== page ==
A Note from the Editor
By Paula M. Krebs
By Paula M. Krebs
By Lee Skallerup Bessette
By Carolyn Betensky, Seth Kahn, Maria Maisto, and Talia Schaffer
By Robin J. Sowards
By Emily Van Duyne
By Beth Seltzer
By Amanda Tucker
Profession: articles, news, and resources for the work you do
Most classrooms where we teach about language and culture are . . .
Earning a PhD provides you with more skills and career . . .
The MLA’s 2011 “Professional Employment Practices for Non-Tenure-Track Faculty Members” . . .
Scientific data is important to humanity’s development, but science doesn’t hold the answer to every inquiry; a “blind reverence” for data can damage society.
Ads for academic and nonacademic jobs feature the ability to work with others “toward a common goal.” How can grad students acquire this skill?
Group chats have become a safe space for many black students attending institutions in which they are underrepresented.
Because professors stand to gain so much through equitable evaluation of collaborative work (and we are not just talking tenure), we argue that the rhetoric of collaboration in the humanities can do more to support professors. . . .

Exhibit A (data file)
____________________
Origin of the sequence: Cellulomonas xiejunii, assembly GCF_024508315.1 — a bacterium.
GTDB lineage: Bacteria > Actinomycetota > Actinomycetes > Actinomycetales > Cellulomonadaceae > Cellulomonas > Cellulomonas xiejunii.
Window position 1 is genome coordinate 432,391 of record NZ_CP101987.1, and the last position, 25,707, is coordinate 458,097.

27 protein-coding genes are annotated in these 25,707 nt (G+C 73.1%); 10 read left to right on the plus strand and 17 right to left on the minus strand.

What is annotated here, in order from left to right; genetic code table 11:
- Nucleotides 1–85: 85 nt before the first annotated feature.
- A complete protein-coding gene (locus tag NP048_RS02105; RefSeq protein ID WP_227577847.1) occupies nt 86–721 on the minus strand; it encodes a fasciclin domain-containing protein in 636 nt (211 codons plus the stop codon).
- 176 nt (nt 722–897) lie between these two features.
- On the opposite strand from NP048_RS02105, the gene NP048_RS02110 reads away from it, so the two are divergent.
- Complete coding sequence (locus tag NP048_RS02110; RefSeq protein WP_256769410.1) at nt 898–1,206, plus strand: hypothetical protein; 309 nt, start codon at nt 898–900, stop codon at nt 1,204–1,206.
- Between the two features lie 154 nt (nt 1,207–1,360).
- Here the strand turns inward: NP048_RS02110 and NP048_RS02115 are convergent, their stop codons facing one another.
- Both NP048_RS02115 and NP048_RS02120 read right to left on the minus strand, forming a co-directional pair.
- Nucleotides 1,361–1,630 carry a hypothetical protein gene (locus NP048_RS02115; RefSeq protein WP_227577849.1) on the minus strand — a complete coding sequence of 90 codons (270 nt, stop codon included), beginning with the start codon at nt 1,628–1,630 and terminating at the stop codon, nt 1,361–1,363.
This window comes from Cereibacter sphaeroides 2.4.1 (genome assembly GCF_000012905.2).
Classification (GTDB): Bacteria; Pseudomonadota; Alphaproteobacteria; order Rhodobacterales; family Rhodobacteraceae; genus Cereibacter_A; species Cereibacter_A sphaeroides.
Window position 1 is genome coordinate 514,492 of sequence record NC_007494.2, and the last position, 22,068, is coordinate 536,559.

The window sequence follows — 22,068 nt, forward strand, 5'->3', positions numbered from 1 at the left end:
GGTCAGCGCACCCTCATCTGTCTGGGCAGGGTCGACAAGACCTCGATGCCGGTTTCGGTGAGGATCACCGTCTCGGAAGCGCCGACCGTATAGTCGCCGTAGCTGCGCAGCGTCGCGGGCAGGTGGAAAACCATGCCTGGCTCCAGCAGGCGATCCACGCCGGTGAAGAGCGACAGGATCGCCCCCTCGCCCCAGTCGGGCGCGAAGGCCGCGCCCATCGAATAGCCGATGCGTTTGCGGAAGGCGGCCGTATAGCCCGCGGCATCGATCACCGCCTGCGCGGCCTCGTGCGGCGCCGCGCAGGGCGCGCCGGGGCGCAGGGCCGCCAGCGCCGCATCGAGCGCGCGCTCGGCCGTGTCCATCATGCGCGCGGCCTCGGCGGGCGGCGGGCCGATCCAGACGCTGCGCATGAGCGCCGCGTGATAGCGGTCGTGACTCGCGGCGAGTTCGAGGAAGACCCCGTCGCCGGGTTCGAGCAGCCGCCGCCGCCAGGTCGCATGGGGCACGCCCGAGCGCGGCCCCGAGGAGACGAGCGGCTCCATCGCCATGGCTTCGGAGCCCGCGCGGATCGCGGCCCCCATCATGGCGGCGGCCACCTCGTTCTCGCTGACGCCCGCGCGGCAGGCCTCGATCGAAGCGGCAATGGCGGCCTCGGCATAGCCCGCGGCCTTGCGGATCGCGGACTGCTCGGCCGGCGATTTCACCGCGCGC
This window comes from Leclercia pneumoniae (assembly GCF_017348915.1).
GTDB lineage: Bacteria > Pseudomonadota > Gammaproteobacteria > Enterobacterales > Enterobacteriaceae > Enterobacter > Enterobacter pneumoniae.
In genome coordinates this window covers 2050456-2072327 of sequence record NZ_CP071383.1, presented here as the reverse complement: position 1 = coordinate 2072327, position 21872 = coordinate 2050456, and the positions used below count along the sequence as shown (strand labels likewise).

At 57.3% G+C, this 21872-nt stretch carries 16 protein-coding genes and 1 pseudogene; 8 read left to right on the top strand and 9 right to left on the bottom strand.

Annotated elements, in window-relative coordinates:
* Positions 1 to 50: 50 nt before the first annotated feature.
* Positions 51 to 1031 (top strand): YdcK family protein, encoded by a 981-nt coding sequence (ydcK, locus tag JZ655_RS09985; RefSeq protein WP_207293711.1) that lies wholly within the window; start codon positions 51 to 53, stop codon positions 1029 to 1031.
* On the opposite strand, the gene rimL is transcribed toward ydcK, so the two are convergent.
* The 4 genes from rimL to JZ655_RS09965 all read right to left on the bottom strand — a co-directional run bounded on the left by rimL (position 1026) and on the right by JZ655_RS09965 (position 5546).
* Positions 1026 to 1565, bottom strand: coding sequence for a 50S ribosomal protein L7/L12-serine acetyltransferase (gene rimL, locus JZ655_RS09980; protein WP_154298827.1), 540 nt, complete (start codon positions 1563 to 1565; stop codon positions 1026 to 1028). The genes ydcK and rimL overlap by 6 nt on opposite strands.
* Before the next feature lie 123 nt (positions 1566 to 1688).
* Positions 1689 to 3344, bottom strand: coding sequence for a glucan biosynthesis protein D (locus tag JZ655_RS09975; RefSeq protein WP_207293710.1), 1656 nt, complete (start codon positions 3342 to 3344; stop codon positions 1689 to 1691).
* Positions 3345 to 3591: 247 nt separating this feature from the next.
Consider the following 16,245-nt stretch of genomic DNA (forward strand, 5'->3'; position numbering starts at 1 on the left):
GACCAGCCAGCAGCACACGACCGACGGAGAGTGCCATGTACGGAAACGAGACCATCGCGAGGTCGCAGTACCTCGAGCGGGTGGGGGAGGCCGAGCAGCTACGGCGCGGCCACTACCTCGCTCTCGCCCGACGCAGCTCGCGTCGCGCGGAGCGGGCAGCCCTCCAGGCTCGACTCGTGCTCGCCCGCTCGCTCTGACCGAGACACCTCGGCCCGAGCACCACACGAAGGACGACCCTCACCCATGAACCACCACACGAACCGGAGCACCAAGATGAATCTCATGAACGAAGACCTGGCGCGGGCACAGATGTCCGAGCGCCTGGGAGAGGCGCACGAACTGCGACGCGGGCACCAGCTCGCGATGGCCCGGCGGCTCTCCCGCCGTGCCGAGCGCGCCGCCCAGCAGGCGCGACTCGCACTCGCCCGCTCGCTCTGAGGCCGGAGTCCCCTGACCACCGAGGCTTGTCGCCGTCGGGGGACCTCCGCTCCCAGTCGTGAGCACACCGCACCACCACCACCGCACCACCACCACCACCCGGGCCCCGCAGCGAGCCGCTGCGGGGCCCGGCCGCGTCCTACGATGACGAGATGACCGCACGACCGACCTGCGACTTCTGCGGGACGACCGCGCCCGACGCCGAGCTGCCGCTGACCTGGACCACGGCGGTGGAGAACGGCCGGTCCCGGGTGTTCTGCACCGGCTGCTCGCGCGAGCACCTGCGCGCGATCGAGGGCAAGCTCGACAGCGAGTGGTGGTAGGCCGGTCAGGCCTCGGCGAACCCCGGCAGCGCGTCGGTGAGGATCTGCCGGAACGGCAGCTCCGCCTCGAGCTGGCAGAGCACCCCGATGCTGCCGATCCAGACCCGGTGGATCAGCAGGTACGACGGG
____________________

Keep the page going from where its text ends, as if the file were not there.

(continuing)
I want to persuade you, therefore, to abandon any sense of complacency and to believe that we are facing at this moment—right now—a crisis in the humanities. Without action, we humanists, and the graduate and undergraduate students we care about and serve, stand to lose a great deal. . . .
In narrating the life and death of a literature professor, Wit asks what literature—particularly the study of literature in college—might offer in life and in death. Susie’s question gestures broadly: What is the end, or purpose, of literature? What significance does literature offer readers’ lives? How might teaching enable or hinder that significance?….
While Web-based literary projects tend to function like textual archives and repositories for commentary, this project enables readers to compare the various textual configurations of the Rvf and, in the process, participate in the seven-centuries-long tradition of actively reading, interpreting, and rewriting the text. . . .
We have learned that games can offer many advantages to language learners and can turn what is typically viewed as a mindless extracurricular activity into a vibrant learning experience that extends beyond the confines of the classroom. . . .
Though tracking those who left the academy to pursue a range of careers postdegree looks from the outset to be an exercise in data collection, it is really about the stories—absent, untold, ignored—for which we use numbers as a placeholder. . . .